By 1952, an internationalist wing of Republicans had started to take over. Taft lost the presidential nomination that year to General Dwight Eisenhower. The party was marginalizing the Old Right in favor of a New Right that defended free trade and global markets and promoted of a muscular, interventionist foreign policy. This transition was largely complete by the time free trader Barry Goldwater accepted the Republican nomination for president in 1964.

The Republican Party simultaneously shed its hostility to immigrants. In 1965, Congress effectively repealed the Immigration Act of 1924, passing the Immigration and Nationality Act. Republicans voted for the bill in greater numbers than their Democratic counterparts, a stunning turnaround from the Republican Party of 40 years earlier. No less striking was the fact that many of the intellectual luminaries of the neoconservative New Right weren’t of “Nordic” stock; they were Jews. 

The few remaining devotees of the Old Right went into exile.  They first found a refuge of sorts in the John Birch Society, a paranoid organization known for its anti-Communism, but which also espoused uncompromising restrictions on immigration and protective tariffs. But their wild conspiracy theories led to their expulsion from the mainstream conservative movement. The remnants of the Old Right soon made common cause with a growing number of reactionaries fighting the Civil Rights movement through the 1960s and 1970s.

The members of the Old Right – whom neocons dubbed “paleoconservatives” – kept the faith alive within a number of fringe organizations. The first was the Council of Conservative Citizens, which grew out of the White Citizens Councils set up to resist integration in the South. Then, as now, the movement espoused hostility to free trade, opposition to foreign entanglements and multinational institutions, and a belief that immigration posed an existential threat to the U.S.

The architects of the “paleo” movement in this era aren’t well known today, though the political scientist George Hawley has done a good job chronicling their travails. Samuel T. Francis, a Washington Times columnist and editor of the Citizens Informer, a CCC newsletter, spent much of his life railing against non-European immigrants, miscegenation, free trade and foreign military ventures like the Iraq War. Thomas Fleming, editor of “Chronicles,” one of the key journals of the paleo movement, also served as president of the Rockford Institute, a key paleo institution. From these perches he preached antipathy toward non-Europeans, hatred of free trade and globalism of any kind and draconian limits on immigration.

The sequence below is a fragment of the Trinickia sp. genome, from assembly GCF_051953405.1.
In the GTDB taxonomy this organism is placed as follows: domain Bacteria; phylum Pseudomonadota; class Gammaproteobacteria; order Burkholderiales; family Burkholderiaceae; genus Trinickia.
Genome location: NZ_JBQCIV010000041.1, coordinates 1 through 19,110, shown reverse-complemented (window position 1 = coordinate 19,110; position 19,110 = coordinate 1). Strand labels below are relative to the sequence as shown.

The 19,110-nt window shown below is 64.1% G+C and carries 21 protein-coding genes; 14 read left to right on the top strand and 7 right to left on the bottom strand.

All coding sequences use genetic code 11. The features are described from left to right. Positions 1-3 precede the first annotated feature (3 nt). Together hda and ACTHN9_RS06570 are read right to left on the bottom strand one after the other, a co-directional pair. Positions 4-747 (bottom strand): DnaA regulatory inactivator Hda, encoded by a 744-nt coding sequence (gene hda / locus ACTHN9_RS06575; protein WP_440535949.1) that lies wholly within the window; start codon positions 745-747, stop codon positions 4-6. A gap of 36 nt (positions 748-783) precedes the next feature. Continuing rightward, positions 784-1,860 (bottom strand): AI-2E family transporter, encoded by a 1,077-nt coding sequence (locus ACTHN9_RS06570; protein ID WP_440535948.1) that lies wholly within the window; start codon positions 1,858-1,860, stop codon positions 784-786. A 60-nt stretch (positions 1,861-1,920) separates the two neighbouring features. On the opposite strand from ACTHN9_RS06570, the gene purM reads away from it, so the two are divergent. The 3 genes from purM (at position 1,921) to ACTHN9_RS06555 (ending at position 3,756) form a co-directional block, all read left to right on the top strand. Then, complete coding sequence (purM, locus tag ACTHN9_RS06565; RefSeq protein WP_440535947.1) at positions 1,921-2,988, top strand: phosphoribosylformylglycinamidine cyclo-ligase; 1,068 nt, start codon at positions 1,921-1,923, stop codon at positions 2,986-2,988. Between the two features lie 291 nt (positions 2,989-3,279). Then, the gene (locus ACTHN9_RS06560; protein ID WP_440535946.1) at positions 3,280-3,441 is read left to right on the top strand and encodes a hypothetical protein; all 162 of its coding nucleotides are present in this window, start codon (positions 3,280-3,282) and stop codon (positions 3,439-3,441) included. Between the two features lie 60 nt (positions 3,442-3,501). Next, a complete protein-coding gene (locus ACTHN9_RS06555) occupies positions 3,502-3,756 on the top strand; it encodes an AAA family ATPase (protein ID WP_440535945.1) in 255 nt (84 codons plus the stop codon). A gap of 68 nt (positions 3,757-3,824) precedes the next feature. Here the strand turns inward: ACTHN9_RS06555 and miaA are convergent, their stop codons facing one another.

These were the people who supported what may have been the last Old Right candidate before Trump: Pat Buchanan. Buchanan’s controversial statements, never mind his iconoclastic views on free trade and internationalism, doomed his candidacy for the Republican presidential nomination in 1992 and 1996. But it didn't doom the Old Right. Its adherents lurked on the outside of the political establishment, biding their time, despite flirtations with anti-Semitism and rank racism.

Trump sensed that the time was ripe for a revival of the Old Right, despite its many liabilities. He understood that the bipartisan consensus behind free trade, open-door immigration and global institutions and treaties had left many voters resentful and disaffected. All that remained was for someone to take back the Republican Party from the neocons – and then attract enough white working-class Democrats fed up with free trade and fearful of immigration.

And that’s what happened. As a political personality, Trump broke new ground. But the ideas he promoted? They’re old.

This column does not necessarily reflect the opinion of the editorial board or Bloomberg LP and its owners.

    To contact the author of this story:
    Stephen Mihm at smihm1@bloomberg.net

    To contact the editor responsible for this story:
    Jonathan Landman at jlandman4@bloomberg.net